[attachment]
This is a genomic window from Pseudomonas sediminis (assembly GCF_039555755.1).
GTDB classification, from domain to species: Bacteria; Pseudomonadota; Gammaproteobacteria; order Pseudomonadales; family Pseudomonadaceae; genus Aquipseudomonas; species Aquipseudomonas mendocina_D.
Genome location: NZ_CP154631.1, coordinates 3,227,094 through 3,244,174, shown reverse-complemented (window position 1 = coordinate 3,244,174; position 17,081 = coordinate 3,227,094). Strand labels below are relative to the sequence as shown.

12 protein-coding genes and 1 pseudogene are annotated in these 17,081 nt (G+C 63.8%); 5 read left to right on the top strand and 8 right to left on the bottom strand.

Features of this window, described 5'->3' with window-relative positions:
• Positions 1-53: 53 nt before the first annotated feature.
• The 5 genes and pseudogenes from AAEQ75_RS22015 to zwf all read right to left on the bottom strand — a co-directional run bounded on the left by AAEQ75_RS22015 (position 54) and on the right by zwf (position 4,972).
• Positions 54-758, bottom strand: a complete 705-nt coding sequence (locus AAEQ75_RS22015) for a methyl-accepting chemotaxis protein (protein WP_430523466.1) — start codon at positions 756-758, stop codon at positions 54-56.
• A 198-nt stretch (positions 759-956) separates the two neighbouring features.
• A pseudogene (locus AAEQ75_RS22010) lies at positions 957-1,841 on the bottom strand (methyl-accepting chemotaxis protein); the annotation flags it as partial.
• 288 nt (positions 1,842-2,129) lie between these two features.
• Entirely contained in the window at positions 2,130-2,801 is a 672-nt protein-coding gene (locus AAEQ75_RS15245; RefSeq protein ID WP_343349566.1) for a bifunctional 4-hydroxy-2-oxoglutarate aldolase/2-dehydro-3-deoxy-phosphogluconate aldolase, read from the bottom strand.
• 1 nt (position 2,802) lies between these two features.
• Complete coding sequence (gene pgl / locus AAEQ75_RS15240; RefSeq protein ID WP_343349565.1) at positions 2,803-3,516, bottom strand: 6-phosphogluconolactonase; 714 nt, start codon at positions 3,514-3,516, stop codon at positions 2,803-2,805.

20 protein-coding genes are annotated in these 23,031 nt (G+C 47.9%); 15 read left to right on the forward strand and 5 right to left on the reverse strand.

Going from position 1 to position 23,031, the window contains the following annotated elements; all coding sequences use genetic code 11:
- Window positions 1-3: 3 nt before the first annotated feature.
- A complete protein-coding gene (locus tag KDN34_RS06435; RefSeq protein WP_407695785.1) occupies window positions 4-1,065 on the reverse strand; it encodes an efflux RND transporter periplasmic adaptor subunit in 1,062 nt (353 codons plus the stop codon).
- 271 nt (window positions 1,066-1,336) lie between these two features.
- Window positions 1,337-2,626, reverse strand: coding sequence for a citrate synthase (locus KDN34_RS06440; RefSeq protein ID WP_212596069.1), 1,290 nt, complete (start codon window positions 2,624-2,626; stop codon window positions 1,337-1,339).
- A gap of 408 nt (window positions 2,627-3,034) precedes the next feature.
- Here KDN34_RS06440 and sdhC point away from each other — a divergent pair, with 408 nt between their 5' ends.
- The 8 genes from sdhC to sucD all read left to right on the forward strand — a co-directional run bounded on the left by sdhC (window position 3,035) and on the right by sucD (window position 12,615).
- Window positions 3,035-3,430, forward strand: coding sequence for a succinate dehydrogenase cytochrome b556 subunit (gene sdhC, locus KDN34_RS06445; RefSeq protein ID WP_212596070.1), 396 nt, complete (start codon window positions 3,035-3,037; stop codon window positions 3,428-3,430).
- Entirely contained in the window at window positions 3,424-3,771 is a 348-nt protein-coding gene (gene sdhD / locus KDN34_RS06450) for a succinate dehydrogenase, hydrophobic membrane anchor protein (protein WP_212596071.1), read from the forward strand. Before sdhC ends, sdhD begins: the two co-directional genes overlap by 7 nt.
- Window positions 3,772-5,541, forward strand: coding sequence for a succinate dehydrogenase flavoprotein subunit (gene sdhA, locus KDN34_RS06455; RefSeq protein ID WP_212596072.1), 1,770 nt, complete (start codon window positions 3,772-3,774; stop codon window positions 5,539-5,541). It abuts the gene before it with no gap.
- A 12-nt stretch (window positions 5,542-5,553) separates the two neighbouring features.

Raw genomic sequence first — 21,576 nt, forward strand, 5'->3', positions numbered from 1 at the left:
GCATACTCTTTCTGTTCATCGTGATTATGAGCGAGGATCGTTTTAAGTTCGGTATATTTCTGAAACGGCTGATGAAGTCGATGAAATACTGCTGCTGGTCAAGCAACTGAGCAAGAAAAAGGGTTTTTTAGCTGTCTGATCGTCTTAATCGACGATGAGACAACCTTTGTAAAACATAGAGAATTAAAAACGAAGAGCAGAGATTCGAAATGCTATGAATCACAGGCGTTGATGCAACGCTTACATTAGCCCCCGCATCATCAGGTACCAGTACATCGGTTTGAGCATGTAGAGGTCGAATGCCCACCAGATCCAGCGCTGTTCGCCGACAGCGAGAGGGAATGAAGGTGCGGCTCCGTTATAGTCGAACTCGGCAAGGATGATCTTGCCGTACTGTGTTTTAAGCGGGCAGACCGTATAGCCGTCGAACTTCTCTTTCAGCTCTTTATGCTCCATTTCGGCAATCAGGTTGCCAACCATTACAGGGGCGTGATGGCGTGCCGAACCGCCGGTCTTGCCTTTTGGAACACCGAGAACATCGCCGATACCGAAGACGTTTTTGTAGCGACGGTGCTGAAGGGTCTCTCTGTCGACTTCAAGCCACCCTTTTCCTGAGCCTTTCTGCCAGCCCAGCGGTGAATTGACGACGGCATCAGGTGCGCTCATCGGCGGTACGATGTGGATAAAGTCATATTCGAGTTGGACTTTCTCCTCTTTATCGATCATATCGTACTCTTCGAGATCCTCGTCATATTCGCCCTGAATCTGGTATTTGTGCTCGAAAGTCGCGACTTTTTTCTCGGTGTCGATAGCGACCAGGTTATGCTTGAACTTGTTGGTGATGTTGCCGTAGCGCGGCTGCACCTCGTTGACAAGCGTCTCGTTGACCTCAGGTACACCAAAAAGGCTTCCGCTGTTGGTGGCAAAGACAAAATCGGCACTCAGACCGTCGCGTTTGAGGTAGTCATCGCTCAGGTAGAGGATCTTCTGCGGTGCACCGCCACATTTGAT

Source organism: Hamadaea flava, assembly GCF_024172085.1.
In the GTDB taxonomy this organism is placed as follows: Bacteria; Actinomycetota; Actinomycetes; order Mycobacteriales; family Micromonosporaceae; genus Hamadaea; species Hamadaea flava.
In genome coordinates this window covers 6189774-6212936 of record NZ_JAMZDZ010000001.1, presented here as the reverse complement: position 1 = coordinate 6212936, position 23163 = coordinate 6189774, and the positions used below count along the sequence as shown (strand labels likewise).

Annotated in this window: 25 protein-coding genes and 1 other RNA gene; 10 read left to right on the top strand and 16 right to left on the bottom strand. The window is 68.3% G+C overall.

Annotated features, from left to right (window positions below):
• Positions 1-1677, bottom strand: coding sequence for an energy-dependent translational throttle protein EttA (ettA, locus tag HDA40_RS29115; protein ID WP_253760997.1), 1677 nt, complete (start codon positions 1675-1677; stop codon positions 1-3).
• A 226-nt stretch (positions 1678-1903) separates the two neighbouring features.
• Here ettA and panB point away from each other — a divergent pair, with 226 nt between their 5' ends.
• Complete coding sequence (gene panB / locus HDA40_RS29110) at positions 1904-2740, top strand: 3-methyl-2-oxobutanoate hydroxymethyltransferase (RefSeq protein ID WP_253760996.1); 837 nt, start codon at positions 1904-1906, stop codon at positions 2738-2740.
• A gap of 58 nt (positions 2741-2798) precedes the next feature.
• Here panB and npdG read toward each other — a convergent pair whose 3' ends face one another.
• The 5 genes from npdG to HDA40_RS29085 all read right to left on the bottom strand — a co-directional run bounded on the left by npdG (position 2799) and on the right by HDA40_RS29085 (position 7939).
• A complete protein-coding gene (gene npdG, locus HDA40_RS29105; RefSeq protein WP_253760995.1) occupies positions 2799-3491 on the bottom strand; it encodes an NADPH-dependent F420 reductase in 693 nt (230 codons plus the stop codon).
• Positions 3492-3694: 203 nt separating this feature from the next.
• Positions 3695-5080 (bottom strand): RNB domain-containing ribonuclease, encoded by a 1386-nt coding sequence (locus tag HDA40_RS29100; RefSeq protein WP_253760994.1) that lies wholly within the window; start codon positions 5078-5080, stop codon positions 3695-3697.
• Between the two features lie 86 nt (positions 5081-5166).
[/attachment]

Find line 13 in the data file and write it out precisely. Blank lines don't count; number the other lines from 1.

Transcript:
• 1 nt (position 2,802) lies between these two features.